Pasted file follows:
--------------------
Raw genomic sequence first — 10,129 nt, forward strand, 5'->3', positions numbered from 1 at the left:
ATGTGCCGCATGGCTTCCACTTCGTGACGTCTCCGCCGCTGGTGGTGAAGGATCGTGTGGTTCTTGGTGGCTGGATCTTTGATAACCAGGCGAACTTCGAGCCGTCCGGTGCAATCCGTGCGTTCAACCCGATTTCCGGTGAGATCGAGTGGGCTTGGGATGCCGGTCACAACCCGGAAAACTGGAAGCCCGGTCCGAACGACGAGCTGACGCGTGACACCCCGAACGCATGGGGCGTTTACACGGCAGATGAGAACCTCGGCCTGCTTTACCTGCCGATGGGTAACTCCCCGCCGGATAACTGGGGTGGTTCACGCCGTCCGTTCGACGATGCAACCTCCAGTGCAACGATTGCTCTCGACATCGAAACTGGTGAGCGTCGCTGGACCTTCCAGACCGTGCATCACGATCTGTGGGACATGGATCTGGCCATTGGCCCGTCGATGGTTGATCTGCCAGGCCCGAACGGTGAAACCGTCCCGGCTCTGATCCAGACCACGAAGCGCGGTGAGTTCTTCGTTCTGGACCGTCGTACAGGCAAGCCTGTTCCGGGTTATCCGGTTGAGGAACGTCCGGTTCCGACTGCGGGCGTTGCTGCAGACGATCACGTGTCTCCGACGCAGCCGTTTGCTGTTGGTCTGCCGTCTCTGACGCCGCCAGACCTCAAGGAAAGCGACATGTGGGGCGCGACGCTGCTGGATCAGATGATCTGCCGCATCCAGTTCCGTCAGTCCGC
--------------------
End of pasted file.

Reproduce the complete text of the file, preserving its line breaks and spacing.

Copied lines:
Raw genomic sequence first — 10,129 nt, forward strand, 5'->3', positions numbered from 1 at the left:
ATGTGCCGCATGGCTTCCACTTCGTGACGTCTCCGCCGCTGGTGGTGAAGGATCGTGTGGTTCTTGGTGGCTGGATCTTTGATAACCAGGCGAACTTCGAGCCGTCCGGTGCAATCCGTGCGTTCAACCCGATTTCCGGTGAGATCGAGTGGGCTTGGGATGCCGGTCACAACCCGGAAAACTGGAAGCCCGGTCCGAACGACGAGCTGACGCGTGACACCCCGAACGCATGGGGCGTTTACACGGCAGATGAGAACCTCGGCCTGCTTTACCTGCCGATGGGTAACTCCCCGCCGGATAACTGGGGTGGTTCACGCCGTCCGTTCGACGATGCAACCTCCAGTGCAACGATTGCTCTCGACATCGAAACTGGTGAGCGTCGCTGGACCTTCCAGACCGTGCATCACGATCTGTGGGACATGGATCTGGCCATTGGCCCGTCGATGGTTGATCTGCCAGGCCCGAACGGTGAAACCGTCCCGGCTCTGATCCAGACCACGAAGCGCGGTGAGTTCTTCGTTCTGGACCGTCGTACAGGCAAGCCTGTTCCGGGTTATCCGGTTGAGGAACGTCCGGTTCCGACTGCGGGCGTTGCTGCAGACGATCACGTGTCTCCGACGCAGCCGTTTGCTGTTGGTCTGCCGTCTCTGACGCCGCCAGACCTCAAGGAAAGCGACATGTGGGGCGCGACGCTGCTGGATCAGATGATCTGCCGCATCCAGTTCCGTCAGTCCGC